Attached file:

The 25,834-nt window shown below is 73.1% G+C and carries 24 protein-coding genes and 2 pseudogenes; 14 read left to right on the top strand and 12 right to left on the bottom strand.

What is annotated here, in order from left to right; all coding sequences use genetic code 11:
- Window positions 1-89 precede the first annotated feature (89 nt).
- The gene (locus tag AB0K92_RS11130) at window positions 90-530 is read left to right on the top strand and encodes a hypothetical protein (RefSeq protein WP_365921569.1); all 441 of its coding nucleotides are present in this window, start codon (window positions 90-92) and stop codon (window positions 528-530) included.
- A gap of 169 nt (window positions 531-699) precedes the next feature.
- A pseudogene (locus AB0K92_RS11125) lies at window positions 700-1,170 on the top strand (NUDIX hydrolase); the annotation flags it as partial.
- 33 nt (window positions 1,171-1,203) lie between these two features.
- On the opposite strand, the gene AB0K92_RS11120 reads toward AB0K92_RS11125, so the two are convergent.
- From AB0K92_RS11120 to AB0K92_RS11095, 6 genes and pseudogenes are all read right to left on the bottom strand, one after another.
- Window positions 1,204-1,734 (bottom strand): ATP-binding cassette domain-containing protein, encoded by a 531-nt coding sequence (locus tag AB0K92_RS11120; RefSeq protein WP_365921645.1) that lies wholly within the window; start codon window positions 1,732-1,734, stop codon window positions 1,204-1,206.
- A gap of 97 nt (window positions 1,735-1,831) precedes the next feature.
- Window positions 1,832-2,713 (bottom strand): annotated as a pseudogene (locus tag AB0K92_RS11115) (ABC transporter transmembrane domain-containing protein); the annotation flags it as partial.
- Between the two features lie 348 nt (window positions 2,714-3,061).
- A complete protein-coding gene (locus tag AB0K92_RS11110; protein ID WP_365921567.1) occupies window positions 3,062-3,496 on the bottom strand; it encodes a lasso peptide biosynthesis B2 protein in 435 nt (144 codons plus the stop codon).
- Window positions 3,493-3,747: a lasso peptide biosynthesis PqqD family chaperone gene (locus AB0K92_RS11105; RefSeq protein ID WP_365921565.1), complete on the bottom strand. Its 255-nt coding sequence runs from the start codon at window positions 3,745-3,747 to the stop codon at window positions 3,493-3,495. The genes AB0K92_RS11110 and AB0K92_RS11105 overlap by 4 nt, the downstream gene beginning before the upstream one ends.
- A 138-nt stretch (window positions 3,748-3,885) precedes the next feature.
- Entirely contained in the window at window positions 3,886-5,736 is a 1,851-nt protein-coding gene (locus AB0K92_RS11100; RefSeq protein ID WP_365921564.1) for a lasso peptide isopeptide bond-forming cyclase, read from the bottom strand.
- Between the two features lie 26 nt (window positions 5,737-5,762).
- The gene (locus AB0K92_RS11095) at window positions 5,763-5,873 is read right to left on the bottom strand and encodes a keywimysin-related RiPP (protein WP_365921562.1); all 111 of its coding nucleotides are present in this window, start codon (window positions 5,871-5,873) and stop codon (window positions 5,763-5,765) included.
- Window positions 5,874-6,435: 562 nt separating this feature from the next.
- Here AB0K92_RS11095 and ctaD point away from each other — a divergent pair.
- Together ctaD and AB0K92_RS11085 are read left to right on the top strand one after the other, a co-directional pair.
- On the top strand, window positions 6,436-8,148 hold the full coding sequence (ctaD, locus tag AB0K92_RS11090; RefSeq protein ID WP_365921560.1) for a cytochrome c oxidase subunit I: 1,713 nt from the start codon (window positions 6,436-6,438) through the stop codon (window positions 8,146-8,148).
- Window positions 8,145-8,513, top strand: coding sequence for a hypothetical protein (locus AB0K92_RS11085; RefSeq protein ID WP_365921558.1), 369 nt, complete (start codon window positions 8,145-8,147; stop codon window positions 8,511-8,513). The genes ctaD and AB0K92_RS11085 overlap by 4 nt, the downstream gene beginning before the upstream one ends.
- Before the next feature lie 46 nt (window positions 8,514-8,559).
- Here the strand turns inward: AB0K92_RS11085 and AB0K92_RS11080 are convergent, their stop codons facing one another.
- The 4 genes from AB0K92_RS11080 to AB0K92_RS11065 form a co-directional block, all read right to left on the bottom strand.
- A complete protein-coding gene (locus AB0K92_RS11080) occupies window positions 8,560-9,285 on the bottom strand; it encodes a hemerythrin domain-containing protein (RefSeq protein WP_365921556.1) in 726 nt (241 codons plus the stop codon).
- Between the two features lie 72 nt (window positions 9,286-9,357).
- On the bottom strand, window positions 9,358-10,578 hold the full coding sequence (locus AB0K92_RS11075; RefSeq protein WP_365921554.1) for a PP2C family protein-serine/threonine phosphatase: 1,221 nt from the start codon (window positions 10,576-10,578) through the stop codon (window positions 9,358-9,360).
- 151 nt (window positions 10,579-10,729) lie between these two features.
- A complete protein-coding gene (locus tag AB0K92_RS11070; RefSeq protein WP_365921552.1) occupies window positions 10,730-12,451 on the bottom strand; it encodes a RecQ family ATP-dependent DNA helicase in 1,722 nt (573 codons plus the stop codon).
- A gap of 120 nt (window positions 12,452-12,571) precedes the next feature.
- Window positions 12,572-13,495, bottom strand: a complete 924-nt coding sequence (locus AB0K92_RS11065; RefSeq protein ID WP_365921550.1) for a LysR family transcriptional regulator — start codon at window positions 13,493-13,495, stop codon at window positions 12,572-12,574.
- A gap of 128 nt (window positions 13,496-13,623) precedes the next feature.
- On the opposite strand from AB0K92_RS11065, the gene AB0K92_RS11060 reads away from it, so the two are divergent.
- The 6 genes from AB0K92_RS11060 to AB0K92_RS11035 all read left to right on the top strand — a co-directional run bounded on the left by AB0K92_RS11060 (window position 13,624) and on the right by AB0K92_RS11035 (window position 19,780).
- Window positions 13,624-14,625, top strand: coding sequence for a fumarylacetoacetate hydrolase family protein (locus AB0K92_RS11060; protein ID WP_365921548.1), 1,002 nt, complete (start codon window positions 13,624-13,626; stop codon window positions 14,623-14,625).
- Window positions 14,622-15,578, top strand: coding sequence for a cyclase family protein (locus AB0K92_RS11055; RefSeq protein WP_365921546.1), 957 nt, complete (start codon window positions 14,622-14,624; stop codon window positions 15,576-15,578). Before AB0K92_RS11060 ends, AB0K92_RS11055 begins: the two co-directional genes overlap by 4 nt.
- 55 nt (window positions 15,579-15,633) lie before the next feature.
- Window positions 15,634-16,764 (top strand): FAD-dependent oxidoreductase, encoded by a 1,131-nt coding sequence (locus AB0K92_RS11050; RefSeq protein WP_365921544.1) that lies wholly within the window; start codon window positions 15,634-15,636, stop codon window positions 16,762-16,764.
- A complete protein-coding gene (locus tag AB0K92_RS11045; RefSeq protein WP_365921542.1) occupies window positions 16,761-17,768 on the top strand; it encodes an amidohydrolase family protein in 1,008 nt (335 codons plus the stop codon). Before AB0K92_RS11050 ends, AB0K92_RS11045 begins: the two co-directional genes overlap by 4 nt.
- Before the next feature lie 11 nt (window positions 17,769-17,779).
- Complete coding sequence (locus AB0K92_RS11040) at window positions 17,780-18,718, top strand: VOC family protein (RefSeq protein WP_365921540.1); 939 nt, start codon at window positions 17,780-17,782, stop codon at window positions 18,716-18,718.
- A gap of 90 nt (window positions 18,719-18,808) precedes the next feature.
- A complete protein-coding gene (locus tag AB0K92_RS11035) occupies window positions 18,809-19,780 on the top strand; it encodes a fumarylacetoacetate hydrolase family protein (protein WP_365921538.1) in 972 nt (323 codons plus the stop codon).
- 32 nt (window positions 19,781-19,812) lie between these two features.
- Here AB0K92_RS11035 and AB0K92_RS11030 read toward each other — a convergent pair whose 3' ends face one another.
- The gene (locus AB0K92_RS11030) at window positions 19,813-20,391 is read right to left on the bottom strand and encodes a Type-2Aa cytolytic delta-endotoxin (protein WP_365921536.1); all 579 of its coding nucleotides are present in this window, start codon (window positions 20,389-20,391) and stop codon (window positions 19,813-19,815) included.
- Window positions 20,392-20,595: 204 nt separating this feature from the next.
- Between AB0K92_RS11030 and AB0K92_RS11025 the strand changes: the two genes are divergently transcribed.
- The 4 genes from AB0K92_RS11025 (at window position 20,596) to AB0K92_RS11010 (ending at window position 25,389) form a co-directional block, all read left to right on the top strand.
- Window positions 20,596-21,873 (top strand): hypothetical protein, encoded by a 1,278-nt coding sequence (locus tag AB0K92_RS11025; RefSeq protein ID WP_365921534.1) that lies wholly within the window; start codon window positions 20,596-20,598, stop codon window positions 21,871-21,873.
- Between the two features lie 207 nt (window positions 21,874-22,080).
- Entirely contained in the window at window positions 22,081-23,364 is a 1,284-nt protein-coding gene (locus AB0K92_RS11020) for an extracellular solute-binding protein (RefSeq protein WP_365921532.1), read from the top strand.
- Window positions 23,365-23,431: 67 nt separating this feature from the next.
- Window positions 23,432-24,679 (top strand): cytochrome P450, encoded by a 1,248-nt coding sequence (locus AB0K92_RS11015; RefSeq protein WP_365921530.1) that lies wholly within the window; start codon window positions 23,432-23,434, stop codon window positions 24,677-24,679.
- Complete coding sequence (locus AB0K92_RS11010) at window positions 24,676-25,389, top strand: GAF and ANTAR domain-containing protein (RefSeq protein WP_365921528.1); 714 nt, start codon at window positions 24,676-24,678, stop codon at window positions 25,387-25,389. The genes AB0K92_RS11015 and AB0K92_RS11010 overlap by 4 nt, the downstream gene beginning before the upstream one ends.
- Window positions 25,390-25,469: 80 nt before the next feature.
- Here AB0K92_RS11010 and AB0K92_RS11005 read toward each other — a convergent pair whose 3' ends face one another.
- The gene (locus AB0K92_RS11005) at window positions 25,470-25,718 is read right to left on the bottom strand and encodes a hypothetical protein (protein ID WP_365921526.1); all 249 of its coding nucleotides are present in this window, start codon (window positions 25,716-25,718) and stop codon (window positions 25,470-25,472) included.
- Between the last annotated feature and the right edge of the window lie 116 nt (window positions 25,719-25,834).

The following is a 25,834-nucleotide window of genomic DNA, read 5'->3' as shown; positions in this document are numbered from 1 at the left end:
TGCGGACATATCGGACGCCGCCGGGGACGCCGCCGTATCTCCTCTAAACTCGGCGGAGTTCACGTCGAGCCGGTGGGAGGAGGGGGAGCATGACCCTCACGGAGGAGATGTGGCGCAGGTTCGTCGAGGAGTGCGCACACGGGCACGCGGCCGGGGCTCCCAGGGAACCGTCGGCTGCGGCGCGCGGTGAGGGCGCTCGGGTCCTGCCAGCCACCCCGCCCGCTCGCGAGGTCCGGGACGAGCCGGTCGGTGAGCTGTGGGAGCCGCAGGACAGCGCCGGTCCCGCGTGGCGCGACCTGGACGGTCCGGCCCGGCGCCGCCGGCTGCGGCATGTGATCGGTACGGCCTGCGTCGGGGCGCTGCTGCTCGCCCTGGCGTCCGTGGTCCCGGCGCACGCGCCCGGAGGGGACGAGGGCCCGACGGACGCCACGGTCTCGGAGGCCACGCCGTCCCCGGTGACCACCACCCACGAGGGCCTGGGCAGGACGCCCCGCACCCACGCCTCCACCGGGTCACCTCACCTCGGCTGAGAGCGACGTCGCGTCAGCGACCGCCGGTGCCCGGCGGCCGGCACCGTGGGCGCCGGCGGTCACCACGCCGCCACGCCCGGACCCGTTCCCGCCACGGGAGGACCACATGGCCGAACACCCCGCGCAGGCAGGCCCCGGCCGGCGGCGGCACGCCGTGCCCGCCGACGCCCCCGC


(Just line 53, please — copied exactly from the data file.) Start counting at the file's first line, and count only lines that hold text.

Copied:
- Window positions 20,596-21,873 (top strand): hypothetical protein, encoded by a 1,278-nt coding sequence (locus tag AB0K92_RS11025; RefSeq protein ID WP_365921534.1) that lies wholly within the window; start codon window positions 20,596-20,598, stop codon window positions 21,871-21,873.